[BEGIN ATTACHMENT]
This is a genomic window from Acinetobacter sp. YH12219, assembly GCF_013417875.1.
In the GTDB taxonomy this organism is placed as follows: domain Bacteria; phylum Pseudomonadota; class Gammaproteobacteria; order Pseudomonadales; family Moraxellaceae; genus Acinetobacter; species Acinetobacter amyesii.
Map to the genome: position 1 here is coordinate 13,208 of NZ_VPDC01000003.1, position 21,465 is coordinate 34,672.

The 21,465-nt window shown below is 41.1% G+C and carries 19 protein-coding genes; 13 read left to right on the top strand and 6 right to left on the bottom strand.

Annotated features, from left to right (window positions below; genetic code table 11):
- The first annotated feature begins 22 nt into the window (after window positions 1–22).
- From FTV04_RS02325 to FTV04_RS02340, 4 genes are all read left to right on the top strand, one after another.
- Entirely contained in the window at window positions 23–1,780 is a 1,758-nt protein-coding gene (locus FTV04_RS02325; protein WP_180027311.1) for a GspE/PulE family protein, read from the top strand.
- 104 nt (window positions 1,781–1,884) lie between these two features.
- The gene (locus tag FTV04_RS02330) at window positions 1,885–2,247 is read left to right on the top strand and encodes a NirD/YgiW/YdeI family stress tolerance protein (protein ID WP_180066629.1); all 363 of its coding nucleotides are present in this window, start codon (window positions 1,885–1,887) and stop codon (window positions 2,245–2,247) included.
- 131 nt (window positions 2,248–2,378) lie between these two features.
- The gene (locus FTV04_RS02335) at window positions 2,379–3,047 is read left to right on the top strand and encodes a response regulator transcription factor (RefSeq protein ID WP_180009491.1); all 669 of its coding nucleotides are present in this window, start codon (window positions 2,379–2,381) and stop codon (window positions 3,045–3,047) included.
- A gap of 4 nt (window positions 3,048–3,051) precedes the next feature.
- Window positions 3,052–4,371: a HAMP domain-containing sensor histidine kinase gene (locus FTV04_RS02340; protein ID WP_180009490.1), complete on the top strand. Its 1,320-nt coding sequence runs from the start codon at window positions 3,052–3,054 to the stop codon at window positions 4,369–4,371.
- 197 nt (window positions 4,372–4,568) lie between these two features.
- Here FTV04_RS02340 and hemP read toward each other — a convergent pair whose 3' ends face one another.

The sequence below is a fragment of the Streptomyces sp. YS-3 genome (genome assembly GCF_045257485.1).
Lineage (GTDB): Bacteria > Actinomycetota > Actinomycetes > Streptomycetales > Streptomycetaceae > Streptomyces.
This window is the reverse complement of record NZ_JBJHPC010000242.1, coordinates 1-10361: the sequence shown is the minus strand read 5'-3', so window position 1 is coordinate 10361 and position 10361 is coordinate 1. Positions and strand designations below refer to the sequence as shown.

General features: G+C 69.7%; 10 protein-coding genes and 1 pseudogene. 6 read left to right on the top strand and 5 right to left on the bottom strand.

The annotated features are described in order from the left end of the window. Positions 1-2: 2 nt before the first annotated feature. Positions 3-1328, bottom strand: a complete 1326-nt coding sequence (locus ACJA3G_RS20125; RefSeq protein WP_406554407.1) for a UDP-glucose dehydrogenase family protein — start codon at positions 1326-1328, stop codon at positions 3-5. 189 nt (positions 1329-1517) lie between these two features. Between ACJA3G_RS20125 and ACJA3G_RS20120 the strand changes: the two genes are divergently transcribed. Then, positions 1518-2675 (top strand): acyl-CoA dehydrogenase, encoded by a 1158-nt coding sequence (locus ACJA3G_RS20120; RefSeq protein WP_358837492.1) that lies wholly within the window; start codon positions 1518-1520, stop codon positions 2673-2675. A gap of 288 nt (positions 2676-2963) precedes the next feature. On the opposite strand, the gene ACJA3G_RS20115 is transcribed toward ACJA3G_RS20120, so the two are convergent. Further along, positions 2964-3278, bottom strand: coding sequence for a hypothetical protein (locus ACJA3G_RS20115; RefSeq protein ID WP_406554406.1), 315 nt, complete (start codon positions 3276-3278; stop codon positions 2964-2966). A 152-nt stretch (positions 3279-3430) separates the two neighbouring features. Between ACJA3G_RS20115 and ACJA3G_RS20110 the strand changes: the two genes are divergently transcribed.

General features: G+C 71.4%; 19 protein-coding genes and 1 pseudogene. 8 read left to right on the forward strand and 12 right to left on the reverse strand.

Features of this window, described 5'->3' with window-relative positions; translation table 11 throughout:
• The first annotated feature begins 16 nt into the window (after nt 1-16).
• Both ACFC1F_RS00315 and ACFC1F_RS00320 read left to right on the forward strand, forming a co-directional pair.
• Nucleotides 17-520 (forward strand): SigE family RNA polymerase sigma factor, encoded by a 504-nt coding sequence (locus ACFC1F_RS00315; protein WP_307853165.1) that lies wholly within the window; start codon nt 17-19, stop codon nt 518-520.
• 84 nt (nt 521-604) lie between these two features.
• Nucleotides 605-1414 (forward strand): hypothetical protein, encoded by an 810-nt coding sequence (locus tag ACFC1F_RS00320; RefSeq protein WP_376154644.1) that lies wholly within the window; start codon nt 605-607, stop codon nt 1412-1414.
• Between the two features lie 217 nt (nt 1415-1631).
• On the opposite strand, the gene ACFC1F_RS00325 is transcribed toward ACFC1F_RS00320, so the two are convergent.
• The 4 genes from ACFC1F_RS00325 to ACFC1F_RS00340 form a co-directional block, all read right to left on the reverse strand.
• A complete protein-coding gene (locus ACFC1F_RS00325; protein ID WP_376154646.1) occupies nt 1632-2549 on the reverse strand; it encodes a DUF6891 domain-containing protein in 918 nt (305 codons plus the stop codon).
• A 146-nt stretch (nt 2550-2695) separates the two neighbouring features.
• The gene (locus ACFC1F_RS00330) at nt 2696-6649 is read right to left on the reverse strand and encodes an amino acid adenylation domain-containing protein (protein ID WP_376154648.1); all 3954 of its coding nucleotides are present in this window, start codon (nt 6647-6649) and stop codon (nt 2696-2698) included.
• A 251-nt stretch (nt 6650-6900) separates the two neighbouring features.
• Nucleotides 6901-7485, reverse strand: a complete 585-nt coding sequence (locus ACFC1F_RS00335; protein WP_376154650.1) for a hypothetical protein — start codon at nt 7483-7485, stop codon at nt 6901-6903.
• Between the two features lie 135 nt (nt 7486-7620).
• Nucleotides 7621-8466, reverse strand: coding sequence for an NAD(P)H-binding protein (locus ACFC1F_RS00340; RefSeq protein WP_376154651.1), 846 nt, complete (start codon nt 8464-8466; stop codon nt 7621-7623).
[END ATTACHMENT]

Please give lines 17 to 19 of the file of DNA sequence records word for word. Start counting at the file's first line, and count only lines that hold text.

The sequence below is a fragment of the Streptomyces sp. YS-3 genome (genome assembly GCF_045257485.1).
Lineage (GTDB): Bacteria > Actinomycetota > Actinomycetes > Streptomycetales > Streptomycetaceae > Streptomyces.
This window is the reverse complement of record NZ_JBJHPC010000242.1, coordinates 1-10361: the sequence shown is the minus strand read 5'-3', so window position 1 is coordinate 10361 and position 10361 is coordinate 1. Positions and strand designations below refer to the sequence as shown.